News & Opinion

In a new fall ritual, a Masters unlike any other

Justin Rose at 2019 Masters
The bloom might be off most of the flora at Augusta National next month, but Justin Rose is expected to be at the November edition of the Masters.

CBS drops Augusta National onto the undercard for a November football weekend, but look at it this way: The Masters will help kick off a glorious golf season featuring 6 major championships

At the risk of wishing away the remainder of 2020, it’s five weeks until the Masters, and it’s never too early to talk about what was the year’s first major, which is now the second major of the new season, in which we’ll play six majors.

And if you could successfully follow that, you’d be, in the words of NBC’s Gary Koch, better than most.

It might be tougher to gin up enthusiasm for a Masters in November than for one in April, given that we’ll be smack in the middle of football season and, for much of the country, recreational golf will be finished or at least winding down.

Still, it is the Masters, even if CBS plans to end its Sunday broadcast by 2:30 p.m. ET – unless there’s a playoff – to accommodate the network’s 4:05 p.m. NFL game. Which tells you all you need to know about how CBS – or any other network – prioritizes the NFL.

The Masters might be one of the biggest sporting events in the world – in April. But it’s just a preliminary bout in November, leading into the main event, even if your choices are: N.Y. Jets vs. Miami, Denver vs. Las Vegas or Buffalo vs. Arizona. (Will CBS’ Jim Nantz be whisked away by private jet from Augusta to Miami in time to do the Jets-Dolphins game?)

So, how will we pass the time from now until then? There are a couple of distinct ways.

Already, a cottage industry exists wondering, guessing, pontificating and speculating about how golf’s biggest bomber, Bryson DeChambeau, will dismantle Augusta National. After winning the U.S. Open last month by six shots, DeChambeau vowed to experiment with a 48-inch driver and would try very hard to gain weight and add even more speed.

DeChambeau is playing this week at the Shriners Hospitals for Children Open in Las Vegas, so we’ll see soon enough whether he is ready to unveil a longer shaft in his driver. DeChambeau will be paired with Matthew Wolff and Cameron Champ in the first two rounds in Vegas, and if we know DeChambeau, he won’t be happy about Wolff hitting it past him in the final round of the U.S. Open. And we’ll see whether Champ has the urge to max out his driver in the company of the two launchers.

DeChambeau is likely to dominate the par 5s at Augusta National, probably with short-iron approach shots to get home in two. Regarding the 13th hole, one notable observer thinks DeChambeau will try to play it in a highly unconventional way.

“I think he’s going to hit it over the trees on the right and into the 14th fairway and hit into the green from there,” Peter Kostis, former longtime CBS commentator, said on the “Hawk and Purk” podcast. “Especially with no spectators.”

But as everyone knows, the key that unlocks the green-jacket closet is the ability to successfully putt Augusta National’s complicated greens. DeChambeau is bound to have each green mapped as intricately as possible and take a scientific approach to solving the mysteries.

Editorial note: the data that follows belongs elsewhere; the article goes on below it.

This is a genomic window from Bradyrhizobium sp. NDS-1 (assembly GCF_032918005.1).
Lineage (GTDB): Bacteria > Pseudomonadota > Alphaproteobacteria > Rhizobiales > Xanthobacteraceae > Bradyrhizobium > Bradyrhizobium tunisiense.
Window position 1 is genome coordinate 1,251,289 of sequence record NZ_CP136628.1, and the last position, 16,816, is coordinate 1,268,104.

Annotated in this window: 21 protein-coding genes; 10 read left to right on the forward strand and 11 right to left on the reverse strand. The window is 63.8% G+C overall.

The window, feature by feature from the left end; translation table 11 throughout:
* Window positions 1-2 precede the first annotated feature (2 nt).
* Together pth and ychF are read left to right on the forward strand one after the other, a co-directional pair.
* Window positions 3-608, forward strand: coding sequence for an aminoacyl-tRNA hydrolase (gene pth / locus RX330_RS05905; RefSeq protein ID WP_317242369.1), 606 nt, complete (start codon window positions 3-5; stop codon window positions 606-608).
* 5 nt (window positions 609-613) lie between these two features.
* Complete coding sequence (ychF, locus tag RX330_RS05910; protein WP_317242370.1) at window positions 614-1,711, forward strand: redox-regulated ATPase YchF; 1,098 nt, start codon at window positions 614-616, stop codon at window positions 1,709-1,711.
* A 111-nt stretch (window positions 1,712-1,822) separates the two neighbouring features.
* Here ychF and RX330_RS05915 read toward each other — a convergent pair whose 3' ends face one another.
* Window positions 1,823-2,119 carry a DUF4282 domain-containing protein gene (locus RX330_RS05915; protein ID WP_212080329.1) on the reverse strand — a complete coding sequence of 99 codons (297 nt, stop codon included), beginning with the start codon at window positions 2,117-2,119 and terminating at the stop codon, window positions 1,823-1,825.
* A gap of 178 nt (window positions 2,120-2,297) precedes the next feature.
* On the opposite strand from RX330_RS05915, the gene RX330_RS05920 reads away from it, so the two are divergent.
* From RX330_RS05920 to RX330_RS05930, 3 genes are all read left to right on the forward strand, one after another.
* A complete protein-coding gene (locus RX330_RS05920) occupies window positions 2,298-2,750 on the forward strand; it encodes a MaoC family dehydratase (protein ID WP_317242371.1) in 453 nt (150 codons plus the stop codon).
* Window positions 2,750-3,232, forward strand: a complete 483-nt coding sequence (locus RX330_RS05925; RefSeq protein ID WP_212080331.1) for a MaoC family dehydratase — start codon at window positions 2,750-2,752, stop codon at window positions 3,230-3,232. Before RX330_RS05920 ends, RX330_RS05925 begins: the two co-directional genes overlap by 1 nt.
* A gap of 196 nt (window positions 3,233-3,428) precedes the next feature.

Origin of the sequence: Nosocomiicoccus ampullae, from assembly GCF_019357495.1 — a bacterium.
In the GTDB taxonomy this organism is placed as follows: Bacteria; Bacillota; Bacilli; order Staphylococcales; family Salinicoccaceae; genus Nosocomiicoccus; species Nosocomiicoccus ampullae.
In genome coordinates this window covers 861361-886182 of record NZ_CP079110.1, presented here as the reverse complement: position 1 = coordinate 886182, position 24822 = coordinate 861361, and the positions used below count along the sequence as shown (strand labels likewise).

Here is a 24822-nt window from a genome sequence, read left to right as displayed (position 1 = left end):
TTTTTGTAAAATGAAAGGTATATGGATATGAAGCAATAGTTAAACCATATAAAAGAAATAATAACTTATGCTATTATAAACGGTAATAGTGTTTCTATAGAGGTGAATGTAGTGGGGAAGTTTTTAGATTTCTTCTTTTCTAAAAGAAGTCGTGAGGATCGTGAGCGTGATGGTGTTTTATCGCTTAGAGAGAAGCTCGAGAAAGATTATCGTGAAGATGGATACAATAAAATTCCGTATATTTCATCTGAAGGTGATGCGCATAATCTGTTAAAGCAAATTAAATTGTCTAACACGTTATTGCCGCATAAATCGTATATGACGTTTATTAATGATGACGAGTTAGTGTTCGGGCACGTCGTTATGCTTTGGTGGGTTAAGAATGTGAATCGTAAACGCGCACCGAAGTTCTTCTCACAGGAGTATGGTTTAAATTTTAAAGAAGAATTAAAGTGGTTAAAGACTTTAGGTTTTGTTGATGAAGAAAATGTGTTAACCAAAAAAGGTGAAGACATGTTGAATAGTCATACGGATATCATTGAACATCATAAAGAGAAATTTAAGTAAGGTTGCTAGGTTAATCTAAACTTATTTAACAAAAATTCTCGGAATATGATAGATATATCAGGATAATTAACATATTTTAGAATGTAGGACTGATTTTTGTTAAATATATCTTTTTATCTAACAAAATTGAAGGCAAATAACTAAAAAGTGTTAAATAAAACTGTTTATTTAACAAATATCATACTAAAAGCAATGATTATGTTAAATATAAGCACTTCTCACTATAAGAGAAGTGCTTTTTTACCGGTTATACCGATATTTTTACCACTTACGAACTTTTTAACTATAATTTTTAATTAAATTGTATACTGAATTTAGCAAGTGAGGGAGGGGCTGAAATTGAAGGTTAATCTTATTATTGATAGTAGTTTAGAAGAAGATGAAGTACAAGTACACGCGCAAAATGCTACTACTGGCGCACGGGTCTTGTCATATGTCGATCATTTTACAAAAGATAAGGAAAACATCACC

Another unknown, which is generating a great deal of Masters discussion, is the time of year. During normal times, Augusta National features a ryegrass overseed on the fairways and second cut of rough, and is lush and green every April.

The club usually closes from May until October to allow the rye to die out through the summer. When the underlying bermudagrass goes dormant after the first frost, the fairways are cut down to almost nothing to prepare for the rye overseed.

Aerial of Augusta National summer 2020
An undated aerial view shows Augusta National Golf Club during the summer maintenance season.

In the past two weeks, the Twitterverse was alive with aerial photos of Augusta National that showed the course almost completely brown and then turning bright green in a 10-day period. Everyone knows that the greens staff members at Augusta National are geniuses at growing grass, but people are wondering whether the grounds will be just as verdant in November.

Augusta National in early fall during preparations for 2020 Masters
An aerial view shows Augusta National Golf Club after the recent ryegrass overseed in advance of next month's Masters.

As far as the competition is concerned, November winds will come from a different direction – primarily the east – than the prevailing southerly track in the spring, which will make the course play differently. Players’ yardage books will need significant editing during the practice rounds in the run-up to the tournament. For instance, the swirling winds around the par-3 12th are likely to engender even more confusion.

And then, there’s the stark fact that there will be no spectators on the grounds. Golf’s cathedral will be played in mostly silence, which is bound to be eerie, not only to the players but the TV viewers, as well. No roars will be heard, unless the Masters powers-that-be decide to take a page from Major League Baseball and pipe in artificial sound on tournament days.

That’s not very likely, but it wouldn’t be the first time that strange things have happened at the Masters. It would give us something else to talk about – or whisper. After all, when next month’s tournament is concluded, it will be only five months until the next Masters.

After waiting seven months for the 2020 tournament finally to commence, why, that’s no time at all.

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